Many people see this new law as a stepping stone to socialized medicine, and in many ways it is a precursor. Our medical system has grown over-bloated much like the housing market and is in need of correction. My only qualm is that I am steadily hurdling towards retirement age, and I don’t have a good feeling about the ultimate outcome of health care in my golden years-lol. I would like for we as a people to quit fighting and quibbling about inevitable change, and start crafting a more acceptable end result.

CJ

February 24th, 2011
12:18 pm

First of all, the decision not to purchase insurance means higher insurance premiums for those who do purchase insurance and higher taxes for everybody since Ronald Reagan signed legislation requiring emergency rooms to treat all comers regardless of ability to pay. The Republicans are right when they say that we have a national health insurance program that covers everybody–the most expensive and inefficient national health insurance program in the world. (By the way, gym memberships don’t reduce health care costs. Exercise does. You don’t need a gym membership for that.)

But let’s be clear. Republicans do not oppose health insurance mandates because of the Commerce Clause. They oppose these specific mandates because they were passed by a Democratic Congress and Democratic President. How do I know this?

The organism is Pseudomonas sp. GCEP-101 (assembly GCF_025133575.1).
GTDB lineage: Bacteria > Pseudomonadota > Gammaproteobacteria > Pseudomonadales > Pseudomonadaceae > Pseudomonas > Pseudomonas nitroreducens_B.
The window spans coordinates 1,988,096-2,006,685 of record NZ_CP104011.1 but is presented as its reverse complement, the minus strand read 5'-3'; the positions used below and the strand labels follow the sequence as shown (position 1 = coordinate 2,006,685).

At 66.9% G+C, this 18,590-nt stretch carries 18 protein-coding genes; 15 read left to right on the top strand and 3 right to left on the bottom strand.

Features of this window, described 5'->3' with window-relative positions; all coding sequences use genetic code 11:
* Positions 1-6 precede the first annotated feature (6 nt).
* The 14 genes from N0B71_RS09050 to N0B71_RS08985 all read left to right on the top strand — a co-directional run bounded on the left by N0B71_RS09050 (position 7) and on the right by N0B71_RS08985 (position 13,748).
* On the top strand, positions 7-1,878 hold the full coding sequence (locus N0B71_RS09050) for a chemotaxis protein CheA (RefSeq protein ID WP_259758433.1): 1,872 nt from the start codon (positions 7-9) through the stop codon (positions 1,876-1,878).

1. They were for health insurance mandates before they were against them: http://www.politico.com/livepulse/0909/Grassley_backtracks_on_individual_mandate.html

2. Republicans continue to support mandates via their efforts to privatize social security—amounting to mandates that we put save with the financial institutions that nearly took us out in 2008.

3. Senate Democrats have offered to work with Republicans to replace the mandates with alternatives such as an open enrollment period combined with tax credits for purchasing insurance. Senate Republicans aren’t interested in talking and House Republicans have no such legislation under considersation. Why not? Because this isn’t about the mandates. It’s about bringing Obama down.

dl

February 24th, 2011
12:22 pm

How about requiring a weigh-in to recieve food stamps??

CJ

February 24th, 2011
12:26 pm

I meant to say that we had the most expensive and inefficient national health insurance program in the industrialized world.

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Jeff in Michigan

February 24th, 2011
12:28 pm